Comparison of Metatarsal Head Resection Versus Conservative Care in Treatment of Neuropathic Diabetic Foot Ulcers

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Abstract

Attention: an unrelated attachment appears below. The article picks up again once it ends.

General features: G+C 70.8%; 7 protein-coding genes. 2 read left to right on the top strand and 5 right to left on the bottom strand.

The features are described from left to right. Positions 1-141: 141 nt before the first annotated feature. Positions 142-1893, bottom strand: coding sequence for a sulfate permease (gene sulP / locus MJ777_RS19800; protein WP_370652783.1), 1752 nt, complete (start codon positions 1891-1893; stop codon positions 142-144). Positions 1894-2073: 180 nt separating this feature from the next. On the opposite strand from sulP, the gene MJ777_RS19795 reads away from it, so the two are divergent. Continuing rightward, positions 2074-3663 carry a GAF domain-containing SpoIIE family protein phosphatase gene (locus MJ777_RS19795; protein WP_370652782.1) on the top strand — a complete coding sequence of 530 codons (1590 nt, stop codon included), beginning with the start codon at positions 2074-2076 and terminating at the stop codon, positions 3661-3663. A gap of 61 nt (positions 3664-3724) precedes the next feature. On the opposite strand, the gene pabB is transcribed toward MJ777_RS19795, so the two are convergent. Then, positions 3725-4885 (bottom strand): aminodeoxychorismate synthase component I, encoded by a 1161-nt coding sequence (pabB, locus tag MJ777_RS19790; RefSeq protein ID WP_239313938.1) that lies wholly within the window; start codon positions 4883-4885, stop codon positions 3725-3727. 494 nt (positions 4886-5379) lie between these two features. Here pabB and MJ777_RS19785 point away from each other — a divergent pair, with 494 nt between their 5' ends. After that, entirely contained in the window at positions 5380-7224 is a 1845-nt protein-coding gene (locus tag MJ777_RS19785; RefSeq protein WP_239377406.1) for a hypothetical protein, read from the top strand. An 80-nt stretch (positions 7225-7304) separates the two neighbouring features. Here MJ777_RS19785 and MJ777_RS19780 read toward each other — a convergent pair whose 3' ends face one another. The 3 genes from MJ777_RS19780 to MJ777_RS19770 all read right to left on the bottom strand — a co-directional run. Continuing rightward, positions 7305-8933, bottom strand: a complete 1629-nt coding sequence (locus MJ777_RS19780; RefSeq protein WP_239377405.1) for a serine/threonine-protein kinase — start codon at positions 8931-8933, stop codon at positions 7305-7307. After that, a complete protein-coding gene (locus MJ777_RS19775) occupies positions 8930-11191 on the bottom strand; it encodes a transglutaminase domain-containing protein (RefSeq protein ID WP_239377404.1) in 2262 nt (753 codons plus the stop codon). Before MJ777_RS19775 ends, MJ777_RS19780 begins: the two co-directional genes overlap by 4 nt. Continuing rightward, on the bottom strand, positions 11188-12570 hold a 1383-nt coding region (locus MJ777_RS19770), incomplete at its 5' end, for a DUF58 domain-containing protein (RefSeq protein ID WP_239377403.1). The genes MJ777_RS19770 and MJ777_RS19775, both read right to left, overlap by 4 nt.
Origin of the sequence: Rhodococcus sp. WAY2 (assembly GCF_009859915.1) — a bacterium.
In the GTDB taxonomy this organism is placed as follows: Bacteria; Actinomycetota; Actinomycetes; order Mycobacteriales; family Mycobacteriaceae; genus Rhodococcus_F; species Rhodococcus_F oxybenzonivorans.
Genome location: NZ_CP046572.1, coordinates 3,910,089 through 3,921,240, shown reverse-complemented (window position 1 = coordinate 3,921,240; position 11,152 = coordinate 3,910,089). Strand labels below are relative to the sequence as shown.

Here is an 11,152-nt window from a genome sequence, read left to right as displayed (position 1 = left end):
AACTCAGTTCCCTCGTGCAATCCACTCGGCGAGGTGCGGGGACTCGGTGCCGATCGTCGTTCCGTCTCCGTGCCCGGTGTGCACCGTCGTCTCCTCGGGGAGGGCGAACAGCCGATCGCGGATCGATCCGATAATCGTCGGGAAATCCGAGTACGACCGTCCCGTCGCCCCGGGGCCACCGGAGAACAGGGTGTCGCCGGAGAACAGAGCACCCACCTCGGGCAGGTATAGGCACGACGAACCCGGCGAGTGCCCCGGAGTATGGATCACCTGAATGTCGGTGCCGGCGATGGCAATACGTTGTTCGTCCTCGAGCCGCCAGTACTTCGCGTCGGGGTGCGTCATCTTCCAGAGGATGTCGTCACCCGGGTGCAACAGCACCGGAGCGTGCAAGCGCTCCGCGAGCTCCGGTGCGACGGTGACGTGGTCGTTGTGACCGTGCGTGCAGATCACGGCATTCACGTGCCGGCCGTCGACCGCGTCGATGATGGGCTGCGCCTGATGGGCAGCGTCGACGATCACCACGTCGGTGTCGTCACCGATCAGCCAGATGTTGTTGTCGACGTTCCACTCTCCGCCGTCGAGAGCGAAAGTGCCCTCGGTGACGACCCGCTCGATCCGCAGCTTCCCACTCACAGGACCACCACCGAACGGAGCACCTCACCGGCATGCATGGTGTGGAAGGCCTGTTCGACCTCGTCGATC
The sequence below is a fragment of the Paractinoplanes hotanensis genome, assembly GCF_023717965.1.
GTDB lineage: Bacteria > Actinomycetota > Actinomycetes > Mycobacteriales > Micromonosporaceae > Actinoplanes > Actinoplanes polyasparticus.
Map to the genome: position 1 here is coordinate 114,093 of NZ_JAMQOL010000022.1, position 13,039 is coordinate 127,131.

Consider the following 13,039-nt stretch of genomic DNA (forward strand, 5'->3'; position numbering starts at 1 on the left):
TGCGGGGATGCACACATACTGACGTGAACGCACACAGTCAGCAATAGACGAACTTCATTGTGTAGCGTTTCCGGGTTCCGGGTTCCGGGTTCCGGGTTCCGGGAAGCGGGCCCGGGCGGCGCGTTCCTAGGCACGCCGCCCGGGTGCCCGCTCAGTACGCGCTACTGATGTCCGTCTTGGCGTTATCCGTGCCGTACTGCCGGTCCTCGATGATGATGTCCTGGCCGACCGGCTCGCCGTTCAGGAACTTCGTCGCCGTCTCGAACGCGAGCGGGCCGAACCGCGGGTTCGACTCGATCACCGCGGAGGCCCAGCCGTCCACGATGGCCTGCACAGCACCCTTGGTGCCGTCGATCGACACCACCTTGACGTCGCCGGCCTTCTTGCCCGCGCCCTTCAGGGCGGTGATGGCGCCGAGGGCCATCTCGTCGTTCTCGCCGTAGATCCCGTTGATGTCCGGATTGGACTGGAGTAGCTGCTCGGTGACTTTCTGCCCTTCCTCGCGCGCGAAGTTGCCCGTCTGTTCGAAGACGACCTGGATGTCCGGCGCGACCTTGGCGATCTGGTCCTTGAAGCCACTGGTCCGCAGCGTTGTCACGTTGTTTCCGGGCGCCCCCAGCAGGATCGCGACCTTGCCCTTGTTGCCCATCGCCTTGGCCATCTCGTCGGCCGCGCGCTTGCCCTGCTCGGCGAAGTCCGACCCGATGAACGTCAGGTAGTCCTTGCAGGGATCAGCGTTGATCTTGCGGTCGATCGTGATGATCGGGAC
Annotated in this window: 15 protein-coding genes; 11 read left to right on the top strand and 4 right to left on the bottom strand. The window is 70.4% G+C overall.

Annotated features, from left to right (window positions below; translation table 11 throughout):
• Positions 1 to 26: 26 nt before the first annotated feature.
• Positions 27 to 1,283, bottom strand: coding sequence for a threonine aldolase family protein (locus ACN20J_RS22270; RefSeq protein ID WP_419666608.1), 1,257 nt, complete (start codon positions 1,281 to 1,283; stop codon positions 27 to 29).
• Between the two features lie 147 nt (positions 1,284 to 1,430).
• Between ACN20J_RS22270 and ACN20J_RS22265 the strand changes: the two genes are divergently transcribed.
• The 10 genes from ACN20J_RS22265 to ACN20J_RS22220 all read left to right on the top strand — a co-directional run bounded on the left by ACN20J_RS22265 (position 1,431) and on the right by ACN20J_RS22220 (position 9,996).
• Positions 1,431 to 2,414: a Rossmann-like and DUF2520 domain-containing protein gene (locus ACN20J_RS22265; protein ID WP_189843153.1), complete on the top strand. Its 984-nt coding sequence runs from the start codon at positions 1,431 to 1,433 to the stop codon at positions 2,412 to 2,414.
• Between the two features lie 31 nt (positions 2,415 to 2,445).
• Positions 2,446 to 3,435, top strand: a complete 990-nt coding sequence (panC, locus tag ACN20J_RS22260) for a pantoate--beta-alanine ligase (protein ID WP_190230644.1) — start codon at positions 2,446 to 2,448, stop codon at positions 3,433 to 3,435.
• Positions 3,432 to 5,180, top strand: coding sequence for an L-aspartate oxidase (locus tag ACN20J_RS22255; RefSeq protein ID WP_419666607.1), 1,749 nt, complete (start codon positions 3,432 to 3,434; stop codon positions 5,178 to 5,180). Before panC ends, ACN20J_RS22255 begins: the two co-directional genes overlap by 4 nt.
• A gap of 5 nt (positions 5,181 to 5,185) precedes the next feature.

Complications from diabetic foot ulcers often lead to increased patient morbidity. Much debate still ensues concerning surgical versus conservative management of neuropathic diabetic foot ulcerations. The present study assessed and compared the efficacy of metatarsal head resection and medical approach in the treatment of neuropathic diabetic foot ulcers located at the plantar surface of metatarsal heads. In a retrospective cohort study, 24 consecutive neuropathic diabetic foot ulcers in the lower area of the metatarsal heads that had undergone metatarsal head resection were included as the operative group. For the control group, we included 25 similar ulcers that were scheduled for medical therapy. With respect to postoperative complications, wound healing occurred earlier in the operative group, and the recurrence rate was inversely greater in the medical treatment group. Also, the hospitalization rate was significantly greater in the medical treatment group. Overall, the long-term complication rate was lower in the operative than in the medical treatment group. Also, the infection rate was greater in the medical treatment group than in the operative group. Comparing early and late clinical outcomes of metatarsal head resection surgery and medical treatment showed complete superiority for the surgical approach, and metatarsal head resection is more completely cost beneficial than the medical approach.

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